During our discussion in class today about discovering an entrance point of networking through social networks and blogs that can benefit me as a future educator, I begin brainstorming and researching. I chose to utilize Twitter and I came across many educators that were tweeting about different topics within Education. The one tweet that I came across was from @Educationweek, with a link to a blog titled “The Problem with Lesson Plans” by Nancy Flanagan. I found this blog to be very interesting as well as the comments. Nancy gave a better insight on what to look forward to when it comes to preparing lesson plans, she even stated that they are not “one size fit all”. Creating effective lesson plans takes thought, creativity, time, effort and initiative. Another tip that I plan to take from the blog is that Nancy suggest collaborating with skilled colleagues who serve the same kids and share methods that worked for them with the students.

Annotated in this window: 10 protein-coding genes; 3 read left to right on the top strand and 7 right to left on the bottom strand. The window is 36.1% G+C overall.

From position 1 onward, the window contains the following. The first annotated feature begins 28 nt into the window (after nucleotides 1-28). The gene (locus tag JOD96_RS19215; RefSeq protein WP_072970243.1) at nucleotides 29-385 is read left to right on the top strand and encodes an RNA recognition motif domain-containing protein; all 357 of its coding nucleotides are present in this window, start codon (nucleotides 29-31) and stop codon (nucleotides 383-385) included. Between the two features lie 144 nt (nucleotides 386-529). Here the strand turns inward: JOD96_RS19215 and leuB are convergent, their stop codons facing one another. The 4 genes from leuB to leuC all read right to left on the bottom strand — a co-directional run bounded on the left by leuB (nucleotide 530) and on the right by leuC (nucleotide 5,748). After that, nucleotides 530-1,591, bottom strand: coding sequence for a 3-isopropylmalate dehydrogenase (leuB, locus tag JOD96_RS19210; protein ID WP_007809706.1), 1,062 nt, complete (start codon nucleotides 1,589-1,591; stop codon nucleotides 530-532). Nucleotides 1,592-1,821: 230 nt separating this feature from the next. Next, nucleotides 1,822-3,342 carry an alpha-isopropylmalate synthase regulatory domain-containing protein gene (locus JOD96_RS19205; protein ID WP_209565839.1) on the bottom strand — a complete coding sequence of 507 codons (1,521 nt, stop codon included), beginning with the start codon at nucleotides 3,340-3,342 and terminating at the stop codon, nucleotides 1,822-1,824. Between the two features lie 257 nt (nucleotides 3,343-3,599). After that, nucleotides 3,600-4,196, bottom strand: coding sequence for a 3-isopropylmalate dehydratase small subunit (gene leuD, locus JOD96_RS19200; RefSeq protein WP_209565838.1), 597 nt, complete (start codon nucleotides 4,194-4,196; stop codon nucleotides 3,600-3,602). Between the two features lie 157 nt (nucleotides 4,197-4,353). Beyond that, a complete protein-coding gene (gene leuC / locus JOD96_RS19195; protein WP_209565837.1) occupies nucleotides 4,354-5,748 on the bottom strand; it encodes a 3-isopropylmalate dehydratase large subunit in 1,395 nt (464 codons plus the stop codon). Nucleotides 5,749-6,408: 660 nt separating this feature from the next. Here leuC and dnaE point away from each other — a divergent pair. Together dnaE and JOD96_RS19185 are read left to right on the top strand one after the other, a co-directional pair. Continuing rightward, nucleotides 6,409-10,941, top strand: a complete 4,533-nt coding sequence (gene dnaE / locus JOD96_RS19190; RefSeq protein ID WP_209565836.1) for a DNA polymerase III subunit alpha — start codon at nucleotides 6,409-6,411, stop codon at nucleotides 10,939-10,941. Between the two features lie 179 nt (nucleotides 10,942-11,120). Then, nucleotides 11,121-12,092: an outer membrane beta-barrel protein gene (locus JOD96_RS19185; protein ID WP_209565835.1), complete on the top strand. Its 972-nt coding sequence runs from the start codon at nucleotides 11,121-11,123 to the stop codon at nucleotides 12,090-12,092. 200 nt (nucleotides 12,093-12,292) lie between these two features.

As an future Educator I feel that its important to make connections and to network with others while on the path to my career. I also know that even while already in the midst of it I can never have too much knowledge and I feel that in any field whether Teaching or Accounting, people can always perfect and enhance on any skill. One of the things that always intrigued me since I’ve decided to become a teacher is, “How do teachers know what to teach on a daily basis?” For instance, “Do they read from a mastery handbook of lesson plans?” I never knew that they was required to prepare lesson plans from week to week or even day to day to guide them and help them deliver the material to the students in a way they feel is most efficient and effective. I discovered this once a few of my peers, whom are teachers, told me they spent their lunch breaks or Sunday evenings preparing for the week ahead. Nancy in her blog clarified that teachers can not standardize lesson plans just as they are doing with everything else pertaining to school. Reading this blog it was refreshing because the comments were just as enlightening and gave me a heads up as what to look forward to once in my own school and classroom.